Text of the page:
Chris Holt unveils first campaign policy: improve City's investment strategies
I'm sure you're all wondering why this announcement is taking place in my backyard. I'll start by saying that in this campaign, it's important for me to incorporate events that showcase our platform in ways that resonate with people. To do that, much of what we have planned for the summer will highlight places and experiences that make Windsor and its residents unique. As today's announcement is about strategic investment, our team wants to make this relatable to all, and we needed a location that could do the same. In the end, we realized that the answer was found in our own backyard, literally. So today, I'm going to share a personal story about my own backyard deck. A story that is like the story of many of our residents, who face challenging financial decisions on an ongoing basis.
You see, I believe that every resident in the city has mayoral-like responsibilities of their own when dealing with their finances. Everyone has to manage limited incomes against competing priorities, to meet their needs, goals and dreams. Whether it's high priority infrastructure, like replacing a broken furnace, or recreational spending like putting in a swimming pool, our kitchen tables can look and feel a lot like the table of a municipal council - especially as family members deliberate together to make the best investment decisions for their homes.
Around 7 years ago I won the vote around my kitchen table to build a new deck, the equivalent to replacing a piece of failing infrastructure. Nancy and I valued the peace and quiet a bigger and better deck would give us, and the quality of life we enjoy out here. Lumber was expensive (I think it cost me around $3,000 at the time) and we were debating ways we could make it work, knowing an improved backyard would increase the value of our largest investment - our home.
At the end of the day, we practiced “responsible borrowing” and financed the immediate lumber purchase, opting to continue to grow our investments while taking advantage of record low interest rates; and boy am I glad we did! Lumber prices shot through the roof, increasing by 28% and dwarfing the 1.9% interest rate we borrowed at. We got the added benefit of enjoying the use of the deck immediately and freed up our savings that we used for an emergency car repair we weren't expecting all while leaving our investments to earn a higher rate of return.
Over the last 8 years, our current mayor has been tasked to champion the same kind of wise decisions with our collective money, as you and I make every day for ourselves.
However, under his leadership, the City of Windsor is losing out on millions of dollars due to poor investment decisions; dollars that could go directly to fund amenities for residents across the City.
Here's why: The City of Windsor currently has $333 million in bank accounts that earn less than one per cent a year. If the City, under this Mayor's watch, had invested prudently, the City would have earned an additional $5 to $9 million each year. [1]
We need to do better. We can ensure that your money is being invested in ways that maximize returns and doesn't leave us behind when inflation creeps up. This is not a time for adequate. How can a Mayor that flaunts his fiscal record consistently settle for ADEQUATE?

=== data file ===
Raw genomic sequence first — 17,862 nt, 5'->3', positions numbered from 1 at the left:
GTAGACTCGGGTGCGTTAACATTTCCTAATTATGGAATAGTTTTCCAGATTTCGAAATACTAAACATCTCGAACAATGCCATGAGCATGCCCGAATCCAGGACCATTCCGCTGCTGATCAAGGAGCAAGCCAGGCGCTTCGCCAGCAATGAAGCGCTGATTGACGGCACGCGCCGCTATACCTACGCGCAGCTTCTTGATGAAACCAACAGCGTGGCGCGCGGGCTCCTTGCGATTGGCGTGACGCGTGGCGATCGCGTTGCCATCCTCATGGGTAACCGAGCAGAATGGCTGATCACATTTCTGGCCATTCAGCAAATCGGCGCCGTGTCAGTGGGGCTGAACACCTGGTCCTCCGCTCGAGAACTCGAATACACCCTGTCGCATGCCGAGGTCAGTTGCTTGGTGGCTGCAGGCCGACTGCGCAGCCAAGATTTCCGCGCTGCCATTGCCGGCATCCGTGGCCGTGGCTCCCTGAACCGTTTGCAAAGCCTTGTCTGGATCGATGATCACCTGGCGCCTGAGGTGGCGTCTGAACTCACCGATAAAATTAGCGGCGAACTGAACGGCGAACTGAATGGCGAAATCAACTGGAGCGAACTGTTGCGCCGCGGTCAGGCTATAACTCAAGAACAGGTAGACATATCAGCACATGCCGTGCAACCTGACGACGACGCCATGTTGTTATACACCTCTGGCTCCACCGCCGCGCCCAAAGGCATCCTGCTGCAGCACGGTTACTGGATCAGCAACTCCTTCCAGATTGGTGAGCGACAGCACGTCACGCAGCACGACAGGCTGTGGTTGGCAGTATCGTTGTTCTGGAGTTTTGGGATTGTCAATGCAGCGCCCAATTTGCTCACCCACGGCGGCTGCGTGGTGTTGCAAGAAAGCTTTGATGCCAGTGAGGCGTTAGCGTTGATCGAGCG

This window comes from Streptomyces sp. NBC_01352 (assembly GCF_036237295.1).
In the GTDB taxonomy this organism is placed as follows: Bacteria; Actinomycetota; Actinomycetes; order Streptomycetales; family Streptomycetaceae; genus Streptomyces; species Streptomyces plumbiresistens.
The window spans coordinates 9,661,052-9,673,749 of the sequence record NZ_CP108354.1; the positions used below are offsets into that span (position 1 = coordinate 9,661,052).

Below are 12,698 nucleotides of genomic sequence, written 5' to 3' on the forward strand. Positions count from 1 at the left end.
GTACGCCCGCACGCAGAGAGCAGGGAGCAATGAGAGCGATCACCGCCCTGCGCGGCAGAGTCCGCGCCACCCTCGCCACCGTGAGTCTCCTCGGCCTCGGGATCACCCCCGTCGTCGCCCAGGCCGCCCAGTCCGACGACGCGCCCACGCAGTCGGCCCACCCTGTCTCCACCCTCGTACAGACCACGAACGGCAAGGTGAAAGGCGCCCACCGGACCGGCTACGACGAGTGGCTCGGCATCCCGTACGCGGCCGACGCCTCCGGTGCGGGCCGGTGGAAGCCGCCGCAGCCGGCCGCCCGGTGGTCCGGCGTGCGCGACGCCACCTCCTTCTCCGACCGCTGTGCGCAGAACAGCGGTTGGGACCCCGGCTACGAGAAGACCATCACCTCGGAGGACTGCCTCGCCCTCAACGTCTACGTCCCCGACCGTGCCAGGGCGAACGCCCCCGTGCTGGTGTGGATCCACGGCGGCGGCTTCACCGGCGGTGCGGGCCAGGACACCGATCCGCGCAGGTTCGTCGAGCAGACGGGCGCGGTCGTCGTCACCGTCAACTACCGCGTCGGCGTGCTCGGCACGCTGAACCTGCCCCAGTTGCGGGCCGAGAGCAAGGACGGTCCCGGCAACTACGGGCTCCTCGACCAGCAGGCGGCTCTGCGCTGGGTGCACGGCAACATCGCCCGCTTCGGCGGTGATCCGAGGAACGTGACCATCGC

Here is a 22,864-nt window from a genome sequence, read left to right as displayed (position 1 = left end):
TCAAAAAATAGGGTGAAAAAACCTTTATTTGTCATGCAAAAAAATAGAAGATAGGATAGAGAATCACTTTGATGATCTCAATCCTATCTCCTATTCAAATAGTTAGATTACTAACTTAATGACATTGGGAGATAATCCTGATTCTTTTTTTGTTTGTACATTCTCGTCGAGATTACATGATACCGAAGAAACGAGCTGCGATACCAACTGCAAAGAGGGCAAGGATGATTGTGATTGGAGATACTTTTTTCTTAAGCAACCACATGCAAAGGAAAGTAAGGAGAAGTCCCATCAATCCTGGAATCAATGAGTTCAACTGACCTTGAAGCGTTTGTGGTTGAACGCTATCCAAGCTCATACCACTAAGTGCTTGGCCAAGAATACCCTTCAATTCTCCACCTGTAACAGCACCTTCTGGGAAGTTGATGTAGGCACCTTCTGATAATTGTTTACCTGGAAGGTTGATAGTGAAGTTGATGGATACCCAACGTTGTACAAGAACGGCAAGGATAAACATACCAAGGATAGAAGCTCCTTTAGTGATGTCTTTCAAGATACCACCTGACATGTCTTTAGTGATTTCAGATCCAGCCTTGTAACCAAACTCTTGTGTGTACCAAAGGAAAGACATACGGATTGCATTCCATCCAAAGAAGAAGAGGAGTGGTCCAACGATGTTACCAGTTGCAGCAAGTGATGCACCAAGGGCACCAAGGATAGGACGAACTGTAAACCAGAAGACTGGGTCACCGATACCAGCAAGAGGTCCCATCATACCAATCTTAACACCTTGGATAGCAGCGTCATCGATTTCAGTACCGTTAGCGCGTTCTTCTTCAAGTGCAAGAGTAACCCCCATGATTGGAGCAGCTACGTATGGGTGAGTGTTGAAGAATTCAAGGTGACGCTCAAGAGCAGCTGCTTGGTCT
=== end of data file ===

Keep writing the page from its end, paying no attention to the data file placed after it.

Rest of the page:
As your mayor, I would lead City Council to invest the City's reserves in ONE Investment, a non-profit corporation founded by LAS (a corporation of the Association of Municipalities of Ontario) and CHUMS (a subsidiary of the Municipal Finance Officers Association of Ontario). [2]
This is what cities like Markham and Whitby have done to earn millions on the interest of their taxpayers' hard-earned dollars. Communities comparable in size and scope, have shown this to be prudent, safe and low risk.
This is not some risky portfolio or new scheme, this is a sound investment policy created and endorsed by the association of Municipalities of Ontario. We currently have our own Arts Endowment in these funds. Many communities across Ontario now participate in this investment structure.
When we run the numbers and compare them to other cities utilizing this policy option, it is obvious that our city is leaving millions of dollars on the table that should be benefiting our community.
Even using conservative estimates, that would translate to about $6 million per year.
What could our city do with an additional $6 million each year? Here are a few options:
● We could increase our total operating budget by 1.4%, without the need to increase municipal taxes by the same amount.
● We could build 34 new splash pads across the city.
● We could have conducted maintenance on an additional 485km of city roads.
● We could make three times as many bikeway improvements.
● We could absorb anticipated user fee increases that would help keep expenses down for our residents, to help with the impact of inflation that they are feeling.
● OR a combination of a long list of viable options that increase the quality of life for all of us.
That is sound fiscal leadership. And that is what we all deserve.
This is a clear example of what I mean when I say that we leave so much on the table; and that delivering results THAT MATTER, matters more.
Chris Holt
Ward 4 Councillor and Candidate for Mayor of Windsor
Links to relevant documents:
[1] Performance Review of the City of Windsor's investment policy by Bradley Ouellette
[2] Report by the Municipality of Muskoka explaining the ONE investment policy